Airbnb, too, is offering support to first responders by waiving off their own fees when a stay is booked and encouraging people to donate to non-profits who are enabling responders to stay near the hospitals. In addition, the travel company launched virtual experiences this month with a variety of cool activities, including novel writing with an author, sleep meditation with a sheep and conversations with Olympic athletes!
Online experiences may become the reality of travel in the coming months, and thankfully, there are lots to choose from. Want to go for a safari in Africa? Log onto &Beyond and watch the live twice a day. Three-hour game drives in South Africa are being hosted on YouTube and Facebook, while the staff is still carrying our conservation efforts and reporting sights on Instagram Live.
Meanwhile, Anantara is sharing recipes on its blog, promoting #AnantaraEscapism. Oberoi Hotels, too, is updating its Instagram page with immune-boosting recipes and ITC has started #FoodForThought with easy-to-do things at home (practising yoga, baking mug cakes and maintaining kitchen hygiene). The hospitality sector is redefining travelling in these uncertain days of Coronavirus.
Travel Companies Are Struggling But Fighting
With non-essential travel completely dead, travel companies are hit hard. Indian government has asked airlines to refund money to passengers who had booked for this period and during the lockdown, but it hasn’t happened yet. Airlines are offering money in virtual wallets valid up to a year to travel companies, while the passengers are pushing for full cash refunds. The tussle has been going on since March, online and offline. Out of all the online OTAs, EasyMyTrip is the only one that has given cash refunds to its customers.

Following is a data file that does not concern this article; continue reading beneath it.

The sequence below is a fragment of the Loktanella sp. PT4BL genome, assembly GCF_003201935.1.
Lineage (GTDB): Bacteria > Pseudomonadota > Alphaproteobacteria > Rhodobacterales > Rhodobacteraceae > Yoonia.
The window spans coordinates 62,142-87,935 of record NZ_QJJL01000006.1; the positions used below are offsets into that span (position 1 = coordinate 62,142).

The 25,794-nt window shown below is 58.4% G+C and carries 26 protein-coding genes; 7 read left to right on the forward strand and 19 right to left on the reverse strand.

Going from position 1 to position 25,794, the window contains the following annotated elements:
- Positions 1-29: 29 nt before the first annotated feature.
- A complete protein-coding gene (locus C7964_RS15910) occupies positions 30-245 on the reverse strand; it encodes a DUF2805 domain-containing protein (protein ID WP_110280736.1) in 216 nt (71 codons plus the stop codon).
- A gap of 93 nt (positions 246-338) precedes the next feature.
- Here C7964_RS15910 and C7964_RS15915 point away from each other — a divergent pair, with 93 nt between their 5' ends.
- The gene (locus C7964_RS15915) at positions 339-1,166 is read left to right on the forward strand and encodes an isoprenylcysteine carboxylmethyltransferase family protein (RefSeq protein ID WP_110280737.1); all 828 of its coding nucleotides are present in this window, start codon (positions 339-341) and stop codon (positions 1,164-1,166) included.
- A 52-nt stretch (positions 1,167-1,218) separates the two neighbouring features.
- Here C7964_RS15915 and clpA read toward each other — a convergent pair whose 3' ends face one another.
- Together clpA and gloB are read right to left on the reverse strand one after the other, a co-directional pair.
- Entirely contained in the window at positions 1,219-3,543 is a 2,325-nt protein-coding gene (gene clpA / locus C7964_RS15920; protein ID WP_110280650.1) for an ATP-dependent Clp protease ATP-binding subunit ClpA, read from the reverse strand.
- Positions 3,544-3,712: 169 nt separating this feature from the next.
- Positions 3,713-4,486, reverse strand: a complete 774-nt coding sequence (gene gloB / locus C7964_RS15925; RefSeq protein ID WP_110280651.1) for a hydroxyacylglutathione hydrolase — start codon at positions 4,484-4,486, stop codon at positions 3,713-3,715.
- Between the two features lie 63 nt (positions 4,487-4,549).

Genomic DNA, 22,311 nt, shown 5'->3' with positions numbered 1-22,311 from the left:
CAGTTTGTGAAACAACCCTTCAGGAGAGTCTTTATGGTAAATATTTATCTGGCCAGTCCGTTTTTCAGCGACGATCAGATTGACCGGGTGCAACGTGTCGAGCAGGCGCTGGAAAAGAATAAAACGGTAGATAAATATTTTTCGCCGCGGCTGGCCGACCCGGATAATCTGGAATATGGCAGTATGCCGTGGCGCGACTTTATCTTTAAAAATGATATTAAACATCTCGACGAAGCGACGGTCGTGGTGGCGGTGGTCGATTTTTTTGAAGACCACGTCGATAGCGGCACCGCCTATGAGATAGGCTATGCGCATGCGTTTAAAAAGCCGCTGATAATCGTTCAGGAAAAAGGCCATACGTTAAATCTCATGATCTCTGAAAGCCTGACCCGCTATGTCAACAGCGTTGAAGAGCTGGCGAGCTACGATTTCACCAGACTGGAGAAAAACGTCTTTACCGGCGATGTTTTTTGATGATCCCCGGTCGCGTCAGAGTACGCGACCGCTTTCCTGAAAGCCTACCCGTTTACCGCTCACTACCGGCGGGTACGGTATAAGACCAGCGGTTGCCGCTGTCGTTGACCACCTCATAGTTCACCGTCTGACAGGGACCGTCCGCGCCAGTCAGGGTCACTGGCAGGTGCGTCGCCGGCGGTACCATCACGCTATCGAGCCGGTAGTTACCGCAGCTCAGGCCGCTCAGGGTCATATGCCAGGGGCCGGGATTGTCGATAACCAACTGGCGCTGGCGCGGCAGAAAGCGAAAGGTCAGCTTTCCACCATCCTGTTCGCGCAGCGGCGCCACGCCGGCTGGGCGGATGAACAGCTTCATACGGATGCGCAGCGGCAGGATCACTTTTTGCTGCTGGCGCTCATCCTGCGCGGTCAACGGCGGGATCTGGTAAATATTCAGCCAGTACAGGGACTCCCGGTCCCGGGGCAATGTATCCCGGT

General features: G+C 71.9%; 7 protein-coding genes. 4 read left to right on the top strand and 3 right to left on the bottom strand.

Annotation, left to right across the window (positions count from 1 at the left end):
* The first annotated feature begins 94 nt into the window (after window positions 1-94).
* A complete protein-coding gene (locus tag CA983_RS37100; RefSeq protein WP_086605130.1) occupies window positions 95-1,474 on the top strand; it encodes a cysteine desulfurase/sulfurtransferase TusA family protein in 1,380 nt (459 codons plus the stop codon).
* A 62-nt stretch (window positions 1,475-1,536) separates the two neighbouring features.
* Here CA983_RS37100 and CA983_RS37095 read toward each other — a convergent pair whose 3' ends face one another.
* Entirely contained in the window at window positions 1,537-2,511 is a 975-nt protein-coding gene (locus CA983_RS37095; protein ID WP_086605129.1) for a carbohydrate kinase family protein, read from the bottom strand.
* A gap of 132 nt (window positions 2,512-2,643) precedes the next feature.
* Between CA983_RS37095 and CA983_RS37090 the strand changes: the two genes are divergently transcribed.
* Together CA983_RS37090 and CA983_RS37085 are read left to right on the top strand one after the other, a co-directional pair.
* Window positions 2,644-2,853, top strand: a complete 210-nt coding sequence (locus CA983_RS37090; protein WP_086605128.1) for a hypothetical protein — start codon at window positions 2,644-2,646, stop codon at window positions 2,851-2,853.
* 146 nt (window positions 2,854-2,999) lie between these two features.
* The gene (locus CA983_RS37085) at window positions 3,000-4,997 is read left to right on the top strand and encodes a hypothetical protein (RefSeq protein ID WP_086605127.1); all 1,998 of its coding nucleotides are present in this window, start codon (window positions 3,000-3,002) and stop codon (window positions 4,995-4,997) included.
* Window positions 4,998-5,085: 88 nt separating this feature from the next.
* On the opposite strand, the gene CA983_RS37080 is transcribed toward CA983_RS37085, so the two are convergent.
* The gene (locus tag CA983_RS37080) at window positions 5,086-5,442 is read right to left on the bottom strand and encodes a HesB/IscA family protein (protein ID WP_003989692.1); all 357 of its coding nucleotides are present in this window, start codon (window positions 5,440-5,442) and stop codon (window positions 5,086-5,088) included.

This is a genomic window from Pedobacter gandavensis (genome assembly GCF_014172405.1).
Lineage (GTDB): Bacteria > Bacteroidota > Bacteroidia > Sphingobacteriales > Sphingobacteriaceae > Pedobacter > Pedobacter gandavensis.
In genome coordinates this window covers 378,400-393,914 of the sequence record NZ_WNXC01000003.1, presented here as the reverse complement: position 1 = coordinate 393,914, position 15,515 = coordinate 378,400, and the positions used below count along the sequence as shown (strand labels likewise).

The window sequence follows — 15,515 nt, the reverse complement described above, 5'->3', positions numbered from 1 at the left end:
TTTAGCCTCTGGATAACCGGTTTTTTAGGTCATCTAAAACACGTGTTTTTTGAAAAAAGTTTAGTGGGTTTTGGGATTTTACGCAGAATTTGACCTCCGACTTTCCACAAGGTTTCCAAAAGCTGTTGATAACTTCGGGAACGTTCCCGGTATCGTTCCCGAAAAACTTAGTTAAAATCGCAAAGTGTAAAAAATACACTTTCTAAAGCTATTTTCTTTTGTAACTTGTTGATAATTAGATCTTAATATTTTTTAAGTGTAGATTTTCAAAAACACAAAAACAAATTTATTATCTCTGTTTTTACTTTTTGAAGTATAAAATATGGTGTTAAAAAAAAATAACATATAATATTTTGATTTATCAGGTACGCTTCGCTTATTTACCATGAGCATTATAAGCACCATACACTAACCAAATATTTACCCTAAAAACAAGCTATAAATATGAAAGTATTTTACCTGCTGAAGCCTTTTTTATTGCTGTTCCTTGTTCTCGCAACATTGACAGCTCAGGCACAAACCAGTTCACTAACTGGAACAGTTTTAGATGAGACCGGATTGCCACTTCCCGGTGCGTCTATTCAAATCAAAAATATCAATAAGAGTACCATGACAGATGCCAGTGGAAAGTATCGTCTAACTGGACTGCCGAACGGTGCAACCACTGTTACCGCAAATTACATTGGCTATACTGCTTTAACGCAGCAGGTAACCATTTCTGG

Travel aggregator MakeMyTrip has seen a sharp decrease in its stock since March, but it raised Rs 73.5 crores, so the investor sentiment is still strong. Founder Deep Kalra and CEO Rajesh Magow are not taking home any salary effective April. On the COVID-19 front, the online travel portal recently launched Stays for Saviours initiative to help healthcare workers find accommodation at cheaper costs, partnering with Park Hotels, OYO and Lemon Tree. Expedia’s stock also fell this month, but it has raised US$3.2 billion!
TripAdvisor, too, is connecting healthcare workers with hotels that are offering stay. The NHS workers in the UK can look up hotels that have extra rooms on TripAdvisor, so they don’t have to sleep in their cars (healthcare workers are afraid of bringing the infection home to their family members, so they have been resting at hospitals, in their cars, or their garages). Meanwhile, it has also launched an initiative to help restaurants around the world stay afloat during the Coronavirus standstill. It is encouraging diners to buy gift cards, order take-out from operational restaurants and post reviews/share #LoveYourLocal–the proceeds are going to World Central Kitchen and The Restaurant Workers’ Community Foundation.
Viator, TripAdvisor’s tour provider, has launched #RoamFromHome programme with paid and free tours to support small businesses. There are cooking classes, wine tasting and Harry Potter tours on the list.
There’s a lot still happening in the world of travel in these days of Coronavirus and when we get to the other side, the industry would have changed. Hopefully for the better.
Till then, here’s a Martha Stewart chocolate cake recipe for you 😀
Featured Image: Bloomberg